On 7 December 2015, the website for an insurgent Republican ­primary challenger issued a proclamation: “Donald J Trump is calling for a total and complete shutdown of Muslims entering the United States until our country’s representatives can figure out what is going on.”

The phraseology was a typically Trumpian mix of chilling and banal. What was going on? Islamic terrorism is a real threat but by no means the only, or even the most consistent, source of mass deaths. Sandy Hook, Umpqua, Charleston, Aurora – all of these massacres were carried out by white men.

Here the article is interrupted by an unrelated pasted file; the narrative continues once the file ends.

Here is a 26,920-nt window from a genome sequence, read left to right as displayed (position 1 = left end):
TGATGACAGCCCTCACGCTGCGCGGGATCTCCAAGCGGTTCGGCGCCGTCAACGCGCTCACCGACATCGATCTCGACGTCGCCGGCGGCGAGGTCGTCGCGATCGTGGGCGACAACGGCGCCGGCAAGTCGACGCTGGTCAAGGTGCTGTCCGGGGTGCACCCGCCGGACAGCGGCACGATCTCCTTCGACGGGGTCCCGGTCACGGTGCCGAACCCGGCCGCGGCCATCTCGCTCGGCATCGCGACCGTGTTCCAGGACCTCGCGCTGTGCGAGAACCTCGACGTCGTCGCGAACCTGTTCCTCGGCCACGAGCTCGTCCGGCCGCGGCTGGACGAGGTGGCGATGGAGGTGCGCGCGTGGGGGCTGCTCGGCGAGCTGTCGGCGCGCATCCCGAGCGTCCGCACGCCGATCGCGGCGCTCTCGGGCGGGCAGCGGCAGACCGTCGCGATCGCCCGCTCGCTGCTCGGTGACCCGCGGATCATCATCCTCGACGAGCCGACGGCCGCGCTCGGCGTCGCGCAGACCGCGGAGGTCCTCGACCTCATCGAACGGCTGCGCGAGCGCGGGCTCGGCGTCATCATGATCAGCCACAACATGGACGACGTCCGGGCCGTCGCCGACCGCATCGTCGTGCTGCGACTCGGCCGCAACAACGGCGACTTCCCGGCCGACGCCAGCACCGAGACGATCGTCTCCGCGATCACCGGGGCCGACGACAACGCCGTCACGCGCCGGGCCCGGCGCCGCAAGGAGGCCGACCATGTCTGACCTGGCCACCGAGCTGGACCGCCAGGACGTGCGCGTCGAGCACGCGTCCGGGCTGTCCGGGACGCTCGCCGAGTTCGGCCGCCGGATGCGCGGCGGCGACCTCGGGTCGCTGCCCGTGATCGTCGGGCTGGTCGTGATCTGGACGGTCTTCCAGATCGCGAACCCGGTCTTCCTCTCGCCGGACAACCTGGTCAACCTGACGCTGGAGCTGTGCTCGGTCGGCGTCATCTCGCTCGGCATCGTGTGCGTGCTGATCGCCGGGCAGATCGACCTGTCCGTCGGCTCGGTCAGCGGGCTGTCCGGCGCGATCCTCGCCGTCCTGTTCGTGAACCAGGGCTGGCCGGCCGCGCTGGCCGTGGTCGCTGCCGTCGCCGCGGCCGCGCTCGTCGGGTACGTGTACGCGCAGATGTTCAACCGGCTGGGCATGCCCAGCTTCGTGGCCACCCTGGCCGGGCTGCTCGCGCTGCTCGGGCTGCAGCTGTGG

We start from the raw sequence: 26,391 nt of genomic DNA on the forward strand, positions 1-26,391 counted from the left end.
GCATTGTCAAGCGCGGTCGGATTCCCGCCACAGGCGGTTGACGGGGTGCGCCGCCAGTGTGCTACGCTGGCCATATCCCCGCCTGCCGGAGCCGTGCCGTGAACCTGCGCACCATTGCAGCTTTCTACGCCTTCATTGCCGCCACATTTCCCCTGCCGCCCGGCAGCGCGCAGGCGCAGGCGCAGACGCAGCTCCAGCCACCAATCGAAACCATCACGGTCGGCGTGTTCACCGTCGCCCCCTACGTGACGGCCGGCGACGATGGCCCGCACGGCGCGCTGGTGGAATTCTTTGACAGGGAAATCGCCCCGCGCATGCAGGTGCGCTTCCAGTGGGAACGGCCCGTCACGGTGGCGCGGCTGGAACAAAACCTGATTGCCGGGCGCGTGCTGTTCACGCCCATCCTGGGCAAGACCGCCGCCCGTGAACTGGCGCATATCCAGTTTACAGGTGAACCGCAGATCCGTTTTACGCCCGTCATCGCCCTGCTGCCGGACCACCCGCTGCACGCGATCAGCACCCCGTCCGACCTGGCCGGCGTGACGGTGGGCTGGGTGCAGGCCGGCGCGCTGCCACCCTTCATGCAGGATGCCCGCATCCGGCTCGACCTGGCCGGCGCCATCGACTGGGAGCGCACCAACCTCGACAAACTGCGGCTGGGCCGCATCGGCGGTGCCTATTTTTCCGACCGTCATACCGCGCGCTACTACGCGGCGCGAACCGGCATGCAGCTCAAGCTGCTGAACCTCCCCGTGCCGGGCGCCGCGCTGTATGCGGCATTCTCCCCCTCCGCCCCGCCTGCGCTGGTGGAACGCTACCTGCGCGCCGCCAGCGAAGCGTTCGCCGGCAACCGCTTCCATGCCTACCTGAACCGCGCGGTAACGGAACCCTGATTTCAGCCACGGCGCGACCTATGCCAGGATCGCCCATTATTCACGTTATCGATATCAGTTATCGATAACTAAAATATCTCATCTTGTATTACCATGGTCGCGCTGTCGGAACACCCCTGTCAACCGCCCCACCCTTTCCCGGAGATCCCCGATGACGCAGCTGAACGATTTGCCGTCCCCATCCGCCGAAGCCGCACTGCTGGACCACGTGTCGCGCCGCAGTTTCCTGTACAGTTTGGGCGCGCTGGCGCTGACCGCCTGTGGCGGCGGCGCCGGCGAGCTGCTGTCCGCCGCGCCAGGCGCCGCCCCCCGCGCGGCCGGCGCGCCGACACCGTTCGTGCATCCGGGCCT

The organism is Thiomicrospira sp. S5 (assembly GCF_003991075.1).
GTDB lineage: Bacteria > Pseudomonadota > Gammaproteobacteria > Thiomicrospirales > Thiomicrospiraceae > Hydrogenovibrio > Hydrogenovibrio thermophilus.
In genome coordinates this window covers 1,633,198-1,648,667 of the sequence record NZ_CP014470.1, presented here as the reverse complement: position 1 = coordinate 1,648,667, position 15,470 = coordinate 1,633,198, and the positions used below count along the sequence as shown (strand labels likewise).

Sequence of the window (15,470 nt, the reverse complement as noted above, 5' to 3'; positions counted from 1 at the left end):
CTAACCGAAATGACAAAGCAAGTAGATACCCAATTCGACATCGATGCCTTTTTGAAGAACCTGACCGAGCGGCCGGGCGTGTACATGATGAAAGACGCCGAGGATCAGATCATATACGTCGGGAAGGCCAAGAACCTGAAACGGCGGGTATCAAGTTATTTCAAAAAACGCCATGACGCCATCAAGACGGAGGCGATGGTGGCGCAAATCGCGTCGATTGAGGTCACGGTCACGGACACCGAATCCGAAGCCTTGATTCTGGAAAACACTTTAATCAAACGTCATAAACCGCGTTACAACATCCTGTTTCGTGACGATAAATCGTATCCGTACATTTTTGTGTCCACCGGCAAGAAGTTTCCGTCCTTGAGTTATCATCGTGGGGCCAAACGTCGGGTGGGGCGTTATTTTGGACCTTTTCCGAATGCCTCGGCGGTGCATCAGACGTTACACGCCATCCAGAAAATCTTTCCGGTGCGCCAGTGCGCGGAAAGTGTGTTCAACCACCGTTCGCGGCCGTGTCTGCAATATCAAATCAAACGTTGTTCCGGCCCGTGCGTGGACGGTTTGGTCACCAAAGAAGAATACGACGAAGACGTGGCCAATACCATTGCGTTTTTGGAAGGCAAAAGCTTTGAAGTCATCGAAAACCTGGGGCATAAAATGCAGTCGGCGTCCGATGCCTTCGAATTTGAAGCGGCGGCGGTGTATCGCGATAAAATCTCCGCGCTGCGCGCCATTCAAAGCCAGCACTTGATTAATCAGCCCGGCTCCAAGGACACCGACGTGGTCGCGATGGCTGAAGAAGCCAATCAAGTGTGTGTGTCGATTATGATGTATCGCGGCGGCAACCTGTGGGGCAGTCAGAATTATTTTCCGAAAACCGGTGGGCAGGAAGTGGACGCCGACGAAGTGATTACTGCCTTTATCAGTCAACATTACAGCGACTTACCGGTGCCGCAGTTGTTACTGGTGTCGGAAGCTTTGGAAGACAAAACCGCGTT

If Trump really wanted to cut mass killings he could look at the extreme right-wing rhetoric advanced by his peers. Dylann Storm Roof, who shot nine people dead at a historically black church in Charleston, South Carolina in June 2015, left behind a manifesto that said he had been radicalised by “black-on-white crime”. (Steve Bannon, now Trump’s closest adviser, once oversaw the Breitbart website, which had a special tab for “Black Crime”.)

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Source: The banality of Trumpism

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